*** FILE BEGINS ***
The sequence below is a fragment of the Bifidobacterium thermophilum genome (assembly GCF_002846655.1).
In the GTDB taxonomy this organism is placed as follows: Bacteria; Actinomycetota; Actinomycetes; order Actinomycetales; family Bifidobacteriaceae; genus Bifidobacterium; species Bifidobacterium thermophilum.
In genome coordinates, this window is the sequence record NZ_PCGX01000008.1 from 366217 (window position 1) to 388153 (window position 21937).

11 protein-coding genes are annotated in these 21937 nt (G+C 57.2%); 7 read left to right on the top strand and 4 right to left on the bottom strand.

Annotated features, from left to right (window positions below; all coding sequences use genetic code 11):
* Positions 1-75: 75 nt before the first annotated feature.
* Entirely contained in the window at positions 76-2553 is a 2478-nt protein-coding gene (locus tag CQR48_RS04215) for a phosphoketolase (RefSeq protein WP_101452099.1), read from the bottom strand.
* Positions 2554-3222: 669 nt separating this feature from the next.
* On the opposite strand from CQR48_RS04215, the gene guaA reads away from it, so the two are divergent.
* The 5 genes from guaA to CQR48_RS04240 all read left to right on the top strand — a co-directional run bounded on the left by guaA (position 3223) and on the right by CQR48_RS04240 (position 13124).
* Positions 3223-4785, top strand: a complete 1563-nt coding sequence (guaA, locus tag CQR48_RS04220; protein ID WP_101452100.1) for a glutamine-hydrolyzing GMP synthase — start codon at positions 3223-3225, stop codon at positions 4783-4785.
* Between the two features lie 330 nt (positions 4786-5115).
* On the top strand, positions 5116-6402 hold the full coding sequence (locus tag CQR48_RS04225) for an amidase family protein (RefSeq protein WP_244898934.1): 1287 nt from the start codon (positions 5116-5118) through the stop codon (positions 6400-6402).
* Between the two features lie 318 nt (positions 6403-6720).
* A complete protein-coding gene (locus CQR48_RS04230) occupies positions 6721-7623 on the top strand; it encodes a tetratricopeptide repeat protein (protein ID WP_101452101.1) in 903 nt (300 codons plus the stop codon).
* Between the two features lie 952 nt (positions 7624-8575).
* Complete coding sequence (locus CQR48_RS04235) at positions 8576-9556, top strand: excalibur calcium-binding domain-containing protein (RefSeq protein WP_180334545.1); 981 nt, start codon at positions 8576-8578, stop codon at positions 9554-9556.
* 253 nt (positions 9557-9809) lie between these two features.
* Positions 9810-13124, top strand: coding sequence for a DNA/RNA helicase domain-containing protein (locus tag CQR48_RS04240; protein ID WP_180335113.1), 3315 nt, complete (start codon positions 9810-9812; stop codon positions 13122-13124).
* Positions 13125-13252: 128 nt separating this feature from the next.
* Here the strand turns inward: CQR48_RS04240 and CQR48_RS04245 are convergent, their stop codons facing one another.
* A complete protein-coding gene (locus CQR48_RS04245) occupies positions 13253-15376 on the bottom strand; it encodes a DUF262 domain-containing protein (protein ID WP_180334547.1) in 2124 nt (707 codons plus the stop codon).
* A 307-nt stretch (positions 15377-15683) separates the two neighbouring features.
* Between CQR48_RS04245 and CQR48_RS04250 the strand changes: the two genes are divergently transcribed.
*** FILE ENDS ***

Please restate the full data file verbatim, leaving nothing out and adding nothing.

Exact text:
The sequence below is a fragment of the Bifidobacterium thermophilum genome (assembly GCF_002846655.1).
In the GTDB taxonomy this organism is placed as follows: Bacteria; Actinomycetota; Actinomycetes; order Actinomycetales; family Bifidobacteriaceae; genus Bifidobacterium; species Bifidobacterium thermophilum.
In genome coordinates, this window is the sequence record NZ_PCGX01000008.1 from 366217 (window position 1) to 388153 (window position 21937).

11 protein-coding genes are annotated in these 21937 nt (G+C 57.2%); 7 read left to right on the top strand and 4 right to left on the bottom strand.

Annotated features, from left to right (window positions below; all coding sequences use genetic code 11):
* Positions 1-75: 75 nt before the first annotated feature.
* Entirely contained in the window at positions 76-2553 is a 2478-nt protein-coding gene (locus tag CQR48_RS04215) for a phosphoketolase (RefSeq protein WP_101452099.1), read from the bottom strand.
* Positions 2554-3222: 669 nt separating this feature from the next.
* On the opposite strand from CQR48_RS04215, the gene guaA reads away from it, so the two are divergent.
* The 5 genes from guaA to CQR48_RS04240 all read left to right on the top strand — a co-directional run bounded on the left by guaA (position 3223) and on the right by CQR48_RS04240 (position 13124).
* Positions 3223-4785, top strand: a complete 1563-nt coding sequence (guaA, locus tag CQR48_RS04220; protein ID WP_101452100.1) for a glutamine-hydrolyzing GMP synthase — start codon at positions 3223-3225, stop codon at positions 4783-4785.
* Between the two features lie 330 nt (positions 4786-5115).
* On the top strand, positions 5116-6402 hold the full coding sequence (locus tag CQR48_RS04225) for an amidase family protein (RefSeq protein WP_244898934.1): 1287 nt from the start codon (positions 5116-5118) through the stop codon (positions 6400-6402).
* Between the two features lie 318 nt (positions 6403-6720).
* A complete protein-coding gene (locus CQR48_RS04230) occupies positions 6721-7623 on the top strand; it encodes a tetratricopeptide repeat protein (protein ID WP_101452101.1) in 903 nt (300 codons plus the stop codon).
* Between the two features lie 952 nt (positions 7624-8575).
* Complete coding sequence (locus CQR48_RS04235) at positions 8576-9556, top strand: excalibur calcium-binding domain-containing protein (RefSeq protein WP_180334545.1); 981 nt, start codon at positions 8576-8578, stop codon at positions 9554-9556.
* 253 nt (positions 9557-9809) lie between these two features.
* Positions 9810-13124, top strand: coding sequence for a DNA/RNA helicase domain-containing protein (locus tag CQR48_RS04240; protein ID WP_180335113.1), 3315 nt, complete (start codon positions 9810-9812; stop codon positions 13122-13124).
* Positions 13125-13252: 128 nt separating this feature from the next.
* Here the strand turns inward: CQR48_RS04240 and CQR48_RS04245 are convergent, their stop codons facing one another.
* A complete protein-coding gene (locus CQR48_RS04245) occupies positions 13253-15376 on the bottom strand; it encodes a DUF262 domain-containing protein (protein ID WP_180334547.1) in 2124 nt (707 codons plus the stop codon).
* A 307-nt stretch (positions 15377-15683) separates the two neighbouring features.
* Between CQR48_RS04245 and CQR48_RS04250 the strand changes: the two genes are divergently transcribed.